3 hours ago, lis0r said:

Sure, more options are great. It'd be nice if it wasn't made incompatible, though, especially if it doesn't result in a significant cost difference. It'd be nice if the boards enabled users to express their design preferences, rather than mandated a cheap end result.

I get what you're saying about reusing the existing parts. I will try to maintain the sizes, but we've gone and squashed a whole extra row of buttons in, and they're quite a bit larger than the TL series. In the end, this is a new project and if things have to change, they will. Just thinking about the idea of metal reinforcement, the panel will be mostly holes and cutouts, so it won't be very strong. 

585083403fde7_mechSEQroughpanel.thumb.PN

(~$70 for one-off).

 

I'm not discouraging anybody, so please keep up the opinions. Better still are solutions to things like mechanical strengthening, mounting options, part suggestions etc.

If people want a cheap SEQ, they should stick with the Wilba version. The switches and keycaps alone will likely cost more than the "parts kit" for the former. But I've tested the Matias switches and they light up quite nicely. I'll to look at methods of reverse-mounting LEDs of decent brightness. 

 

 

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Good diagram. If strength of the front plate is a serious worry, it seems like plate mounted key switches would be better than plain PCB ones?

I know this heresy here, but if depth is getting to be an issue, how about a pure SMT all-in-one core & I/O board? Soldering an STM32F4 might be intimidating to a newbie, but it doesn't look as if it'd be hard.

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Thanks, it's not 100% accurate but gives a general idea. Now imagine if the north and south edges were bent 90 degrees and formed a U-shape. This adds significant strength to the metal and could allow for panel mounting. 

The switches are indeed already plate-mounted (using the same PCB that holds the encoders and aux switches). Still, the plate/PCB needs something to fix to! My experience with the BLM is that you need mounting points at least every 75mm or so. The smaller PCB in the current work will help, but it needs consideration. 

I think I'd be okay with soldering an STM32F4, but you lose the valuable ST-LINK part, so need an FTDI programmer or similar. These would put the project out of reach for many people. Let's see how the jigsaw puzzle pans out.

Heh, I think you can use the Discovery Board as a programmer :)

 

More edits: Discovery has an okay power regulator and an ESD snubber for USB OTG, and the whole thing is very affordable. If at all possible I'll try to keep using it. 

 

Edited by latigid on

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Presumably that'd be two U shaped switch plates per unit with 24 cherry shaped holes as well as any mounting holes. Are there any companies that specialise in making cherry switch plates, or would we have to engage the services of a general metal workers? They sound expensive!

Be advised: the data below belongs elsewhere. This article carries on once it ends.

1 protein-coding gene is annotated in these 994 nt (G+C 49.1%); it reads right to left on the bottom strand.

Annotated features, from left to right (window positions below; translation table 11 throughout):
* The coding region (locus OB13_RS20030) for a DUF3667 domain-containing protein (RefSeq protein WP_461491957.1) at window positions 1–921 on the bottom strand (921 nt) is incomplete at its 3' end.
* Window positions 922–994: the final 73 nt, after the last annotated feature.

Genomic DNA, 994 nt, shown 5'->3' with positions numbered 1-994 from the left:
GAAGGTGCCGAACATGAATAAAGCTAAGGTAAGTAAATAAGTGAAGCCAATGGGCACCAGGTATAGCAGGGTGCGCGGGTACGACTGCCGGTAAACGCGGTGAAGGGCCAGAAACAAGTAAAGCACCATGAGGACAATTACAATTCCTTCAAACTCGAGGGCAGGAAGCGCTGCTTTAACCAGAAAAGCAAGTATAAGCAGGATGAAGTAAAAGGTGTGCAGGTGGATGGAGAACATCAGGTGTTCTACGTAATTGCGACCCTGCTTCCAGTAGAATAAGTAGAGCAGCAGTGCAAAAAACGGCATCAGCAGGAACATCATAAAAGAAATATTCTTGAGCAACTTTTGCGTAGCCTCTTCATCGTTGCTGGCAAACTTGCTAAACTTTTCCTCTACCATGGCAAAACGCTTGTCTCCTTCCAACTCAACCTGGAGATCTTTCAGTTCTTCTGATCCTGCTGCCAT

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I don't have good chops at 3D CAD, so you'll have to read my explanation :) The main take-home is that the mounting plate is not the front panel!

Let's consider a U-shaped case. The top layer is ~3mm aluminium or maybe thinner steel. Next down is the "plate," which has lots of square-ish cutouts. It also carries the encoders and other bits you'll see on the panel. Below this is another PCB where the switches mount, also the BLM and shift registers. There's two lots of 8*4 per build. Below those are whatever PCBs are needed to complete the unit: Core, I2C, maybe AOUT, though I expect a line driver can be added. 

To the north side of the PCB assemblies sit the LCD/OLEDs and under them newly designed MIDI IO ports. They'll have 8 DINs on each and can be wired as 4 I/4 O or 8 O.

I have some ideas to use the space on the left to get the SD/USB out. 

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Regarding the inner plates, I was reminded of the C64 keyboard, where tiny screws were used to mount the PCB to the plate, then the plate mounted to the front panel at the edges. Is there any way this could be used to simplify the internals.

USB%2Bkeyboard%2Bcontroller%2Bon%2Bback%

C64-keyboard.jpg

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I think I get what you mean: extend the "plate" so it can be fixed past the main PCB sitting below it? I think that would add some height to the front panel? Also the displays get in the way. I'm not expert on mech keys, but I think the main purpose of the plate is to reduce lateral wobble in the keyswitches. With some extra standoffs between that and the main board it should add some rigidity, but the major flex point will be right in the centre of the lower one. 

It'll have to be a "best guess" approach for the initial run and see how we go from there. Over-engineering is a good idea. :)